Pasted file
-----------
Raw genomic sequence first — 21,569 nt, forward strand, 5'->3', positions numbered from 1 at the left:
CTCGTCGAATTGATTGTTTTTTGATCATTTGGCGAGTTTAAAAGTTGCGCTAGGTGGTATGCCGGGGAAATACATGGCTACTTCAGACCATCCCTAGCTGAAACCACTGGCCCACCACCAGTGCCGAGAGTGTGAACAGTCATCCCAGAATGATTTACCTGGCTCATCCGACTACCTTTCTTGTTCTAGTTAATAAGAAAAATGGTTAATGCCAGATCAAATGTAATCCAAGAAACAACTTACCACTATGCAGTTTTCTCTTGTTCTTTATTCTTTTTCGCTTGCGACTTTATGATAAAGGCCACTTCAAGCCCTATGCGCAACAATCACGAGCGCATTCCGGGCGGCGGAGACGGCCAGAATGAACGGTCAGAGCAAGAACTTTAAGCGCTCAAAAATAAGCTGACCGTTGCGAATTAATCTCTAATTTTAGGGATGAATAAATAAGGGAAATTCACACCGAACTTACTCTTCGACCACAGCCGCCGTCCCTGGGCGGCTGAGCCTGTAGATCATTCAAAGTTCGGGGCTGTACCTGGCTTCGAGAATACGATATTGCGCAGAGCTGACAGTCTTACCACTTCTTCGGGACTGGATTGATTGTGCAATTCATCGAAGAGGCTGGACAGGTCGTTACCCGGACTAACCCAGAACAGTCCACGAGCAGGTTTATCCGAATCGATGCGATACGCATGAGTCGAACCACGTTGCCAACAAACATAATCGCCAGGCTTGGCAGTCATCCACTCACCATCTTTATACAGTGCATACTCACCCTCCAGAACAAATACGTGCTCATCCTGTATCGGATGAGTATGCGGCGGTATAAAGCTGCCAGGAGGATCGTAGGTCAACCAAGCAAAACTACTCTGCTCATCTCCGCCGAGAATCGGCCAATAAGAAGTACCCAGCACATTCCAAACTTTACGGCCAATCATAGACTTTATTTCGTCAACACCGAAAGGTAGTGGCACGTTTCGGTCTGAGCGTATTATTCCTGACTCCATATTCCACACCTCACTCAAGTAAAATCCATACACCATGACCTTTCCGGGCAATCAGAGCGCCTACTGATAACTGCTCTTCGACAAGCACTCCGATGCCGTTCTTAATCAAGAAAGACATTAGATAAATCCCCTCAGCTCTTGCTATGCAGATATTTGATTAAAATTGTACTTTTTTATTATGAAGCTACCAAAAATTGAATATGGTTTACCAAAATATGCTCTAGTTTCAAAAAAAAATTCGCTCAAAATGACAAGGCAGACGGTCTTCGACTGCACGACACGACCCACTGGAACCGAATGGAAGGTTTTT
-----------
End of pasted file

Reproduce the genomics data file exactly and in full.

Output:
Raw genomic sequence first — 21,569 nt, forward strand, 5'->3', positions numbered from 1 at the left:
CTCGTCGAATTGATTGTTTTTTGATCATTTGGCGAGTTTAAAAGTTGCGCTAGGTGGTATGCCGGGGAAATACATGGCTACTTCAGACCATCCCTAGCTGAAACCACTGGCCCACCACCAGTGCCGAGAGTGTGAACAGTCATCCCAGAATGATTTACCTGGCTCATCCGACTACCTTTCTTGTTCTAGTTAATAAGAAAAATGGTTAATGCCAGATCAAATGTAATCCAAGAAACAACTTACCACTATGCAGTTTTCTCTTGTTCTTTATTCTTTTTCGCTTGCGACTTTATGATAAAGGCCACTTCAAGCCCTATGCGCAACAATCACGAGCGCATTCCGGGCGGCGGAGACGGCCAGAATGAACGGTCAGAGCAAGAACTTTAAGCGCTCAAAAATAAGCTGACCGTTGCGAATTAATCTCTAATTTTAGGGATGAATAAATAAGGGAAATTCACACCGAACTTACTCTTCGACCACAGCCGCCGTCCCTGGGCGGCTGAGCCTGTAGATCATTCAAAGTTCGGGGCTGTACCTGGCTTCGAGAATACGATATTGCGCAGAGCTGACAGTCTTACCACTTCTTCGGGACTGGATTGATTGTGCAATTCATCGAAGAGGCTGGACAGGTCGTTACCCGGACTAACCCAGAACAGTCCACGAGCAGGTTTATCCGAATCGATGCGATACGCATGAGTCGAACCACGTTGCCAACAAACATAATCGCCAGGCTTGGCAGTCATCCACTCACCATCTTTATACAGTGCATACTCACCCTCCAGAACAAATACGTGCTCATCCTGTATCGGATGAGTATGCGGCGGTATAAAGCTGCCAGGAGGATCGTAGGTCAACCAAGCAAAACTACTCTGCTCATCTCCGCCGAGAATCGGCCAATAAGAAGTACCCAGCACATTCCAAACTTTACGGCCAATCATAGACTTTATTTCGTCAACACCGAAAGGTAGTGGCACGTTTCGGTCTGAGCGTATTATTCCTGACTCCATATTCCACACCTCACTCAAGTAAAATCCATACACCATGACCTTTCCGGGCAATCAGAGCGCCTACTGATAACTGCTCTTCGACAAGCACTCCGATGCCGTTCTTAATCAAGAAAGACATTAGATAAATCCCCTCAGCTCTTGCTATGCAGATATTTGATTAAAATTGTACTTTTTTATTATGAAGCTACCAAAAATTGAATATGGTTTACCAAAATATGCTCTAGTTTCAAAAAAAAATTCGCTCAAAATGACAAGGCAGACGGTCTTCGACTGCACGACACGACCCACTGGAACCGAATGGAAGGTTTTT